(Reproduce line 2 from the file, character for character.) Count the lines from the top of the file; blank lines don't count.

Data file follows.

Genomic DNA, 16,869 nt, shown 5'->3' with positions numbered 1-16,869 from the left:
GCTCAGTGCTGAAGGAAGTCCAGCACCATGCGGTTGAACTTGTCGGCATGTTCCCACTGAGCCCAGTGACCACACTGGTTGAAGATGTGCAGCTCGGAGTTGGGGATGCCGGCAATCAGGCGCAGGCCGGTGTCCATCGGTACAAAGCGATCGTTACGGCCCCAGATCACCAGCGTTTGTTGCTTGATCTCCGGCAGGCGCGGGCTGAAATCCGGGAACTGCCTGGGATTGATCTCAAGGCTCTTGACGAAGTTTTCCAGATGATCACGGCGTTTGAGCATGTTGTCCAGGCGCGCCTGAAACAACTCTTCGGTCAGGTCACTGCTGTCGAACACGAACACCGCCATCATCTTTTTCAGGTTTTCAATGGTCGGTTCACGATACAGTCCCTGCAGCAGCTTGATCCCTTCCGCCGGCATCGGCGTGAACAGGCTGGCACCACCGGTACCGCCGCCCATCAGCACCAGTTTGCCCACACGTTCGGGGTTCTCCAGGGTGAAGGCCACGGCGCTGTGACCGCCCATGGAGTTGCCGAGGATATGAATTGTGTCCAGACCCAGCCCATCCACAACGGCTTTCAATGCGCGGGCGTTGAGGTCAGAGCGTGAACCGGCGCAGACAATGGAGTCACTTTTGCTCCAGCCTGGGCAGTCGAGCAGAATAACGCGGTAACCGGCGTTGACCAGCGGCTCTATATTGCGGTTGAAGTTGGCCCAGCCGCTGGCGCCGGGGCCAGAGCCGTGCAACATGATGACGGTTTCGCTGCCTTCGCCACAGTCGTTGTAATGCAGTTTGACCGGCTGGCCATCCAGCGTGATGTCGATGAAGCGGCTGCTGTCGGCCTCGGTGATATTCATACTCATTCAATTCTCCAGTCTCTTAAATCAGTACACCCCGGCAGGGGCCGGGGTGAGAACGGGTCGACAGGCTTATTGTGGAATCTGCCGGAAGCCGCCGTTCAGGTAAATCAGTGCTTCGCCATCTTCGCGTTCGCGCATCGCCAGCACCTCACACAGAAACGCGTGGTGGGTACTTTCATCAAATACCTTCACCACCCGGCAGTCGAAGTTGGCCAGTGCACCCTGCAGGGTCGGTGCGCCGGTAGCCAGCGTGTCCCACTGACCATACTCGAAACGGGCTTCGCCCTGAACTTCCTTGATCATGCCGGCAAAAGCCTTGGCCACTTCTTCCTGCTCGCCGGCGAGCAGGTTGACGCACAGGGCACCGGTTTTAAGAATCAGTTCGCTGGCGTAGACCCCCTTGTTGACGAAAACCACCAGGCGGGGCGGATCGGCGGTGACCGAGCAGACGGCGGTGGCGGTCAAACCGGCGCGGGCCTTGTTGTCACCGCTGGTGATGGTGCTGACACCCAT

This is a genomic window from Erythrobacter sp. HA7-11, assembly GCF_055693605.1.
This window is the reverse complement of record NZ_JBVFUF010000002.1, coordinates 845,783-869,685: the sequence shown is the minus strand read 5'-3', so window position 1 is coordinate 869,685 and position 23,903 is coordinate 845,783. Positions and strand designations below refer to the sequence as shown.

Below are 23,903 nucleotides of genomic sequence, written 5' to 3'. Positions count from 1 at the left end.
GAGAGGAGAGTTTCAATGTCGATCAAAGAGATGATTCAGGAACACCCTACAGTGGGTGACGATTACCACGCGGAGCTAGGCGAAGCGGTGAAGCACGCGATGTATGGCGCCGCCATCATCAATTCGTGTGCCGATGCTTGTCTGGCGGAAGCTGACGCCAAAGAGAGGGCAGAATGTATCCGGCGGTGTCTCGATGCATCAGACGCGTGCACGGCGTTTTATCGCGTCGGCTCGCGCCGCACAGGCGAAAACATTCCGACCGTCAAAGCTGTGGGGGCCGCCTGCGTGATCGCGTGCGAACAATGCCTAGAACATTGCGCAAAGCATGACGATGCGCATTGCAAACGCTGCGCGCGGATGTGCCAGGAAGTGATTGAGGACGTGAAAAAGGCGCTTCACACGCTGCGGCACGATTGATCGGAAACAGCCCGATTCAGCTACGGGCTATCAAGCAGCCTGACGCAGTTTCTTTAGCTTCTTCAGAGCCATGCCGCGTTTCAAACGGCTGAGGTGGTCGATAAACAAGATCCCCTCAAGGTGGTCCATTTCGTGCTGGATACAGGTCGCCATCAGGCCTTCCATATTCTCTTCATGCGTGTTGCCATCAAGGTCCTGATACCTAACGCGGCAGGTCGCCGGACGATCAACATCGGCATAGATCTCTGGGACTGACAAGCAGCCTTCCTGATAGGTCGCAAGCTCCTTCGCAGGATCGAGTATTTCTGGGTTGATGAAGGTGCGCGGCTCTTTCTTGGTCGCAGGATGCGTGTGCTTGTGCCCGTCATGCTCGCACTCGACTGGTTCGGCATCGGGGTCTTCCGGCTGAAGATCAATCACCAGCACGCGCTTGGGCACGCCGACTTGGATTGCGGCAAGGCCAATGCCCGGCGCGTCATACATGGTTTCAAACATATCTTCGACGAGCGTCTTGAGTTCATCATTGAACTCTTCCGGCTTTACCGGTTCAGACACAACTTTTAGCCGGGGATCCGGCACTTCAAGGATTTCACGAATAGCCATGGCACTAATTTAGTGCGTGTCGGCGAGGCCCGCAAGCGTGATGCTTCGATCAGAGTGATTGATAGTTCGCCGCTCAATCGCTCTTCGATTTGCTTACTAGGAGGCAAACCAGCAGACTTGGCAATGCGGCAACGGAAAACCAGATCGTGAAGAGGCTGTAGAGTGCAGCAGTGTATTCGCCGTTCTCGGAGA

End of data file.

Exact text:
GCTCAGTGCTGAAGGAAGTCCAGCACCATGCGGTTGAACTTGTCGGCATGTTCCCACTGAGCCCAGTGACCACACTGGTTGAAGATGTGCAGCTCGGAGTTGGGGATGCCGGCAATCAGGCGCAGGCCGGTGTCCATCGGTACAAAGCGATCGTTACGGCCCCAGATCACCAGCGTTTGTTGCTTGATCTCCGGCAGGCGCGGGCTGAAATCCGGGAACTGCCTGGGATTGATCTCAAGGCTCTTGACGAAGTTTTCCAGATGATCACGGCGTTTGAGCATGTTGTCCAGGCGCGCCTGAAACAACTCTTCGGTCAGGTCACTGCTGTCGAACACGAACACCGCCATCATCTTTTTCAGGTTTTCAATGGTCGGTTCACGATACAGTCCCTGCAGCAGCTTGATCCCTTCCGCCGGCATCGGCGTGAACAGGCTGGCACCACCGGTACCGCCGCCCATCAGCACCAGTTTGCCCACACGTTCGGGGTTCTCCAGGGTGAAGGCCACGGCGCTGTGACCGCCCATGGAGTTGCCGAGGATATGAATTGTGTCCAGACCCAGCCCATCCACAACGGCTTTCAATGCGCGGGCGTTGAGGTCAGAGCGTGAACCGGCGCAGACAATGGAGTCACTTTTGCTCCAGCCTGGGCAGTCGAGCAGAATAACGCGGTAACCGGCGTTGACCAGCGGCTCTATATTGCGGTTGAAGTTGGCCCAGCCGCTGGCGCCGGGGCCAGAGCCGTGCAACATGATGACGGTTTCGCTGCCTTCGCCACAGTCGTTGTAATGCAGTTTGACCGGCTGGCCATCCAGCGTGATGTCGATGAAGCGGCTGCTGTCGGCCTCGGTGATATTCATACTCATTCAATTCTCCAGTCTCTTAAATCAGTACACCCCGGCAGGGGCCGGGGTGAGAACGGGTCGACAGGCTTATTGTGGAATCTGCCGGAAGCCGCCGTTCAGGTAAATCAGTGCTTCGCCATCTTCGCGTTCGCGCATCGCCAGCACCTCACACAGAAACGCGTGGTGGGTACTTTCATCAAATACCTTCACCACCCGGCAGTCGAAGTTGGCCAGTGCACCCTGCAGGGTCGGTGCGCCGGTAGCCAGCGTGTCCCACTGACCATACTCGAAACGGGCTTCGCCCTGAACTTCCTTGATCATGCCGGCAAAAGCCTTGGCCACTTCTTCCTGCTCGCCGGCGAGCAGGTTGACGCACAGGGCACCGGTTTTAAGAATCAGTTCGCTGGCGTAGACCCCCTTGTTGACGAAAACCACCAGGCGGGGCGGATCGGCGGTGACCGAGCAGACGGCGGTGGCGGTCAAACCGGCGCGGGCCTTGTTGTCACCGCTGGTGATGGTGCTGACACCCAT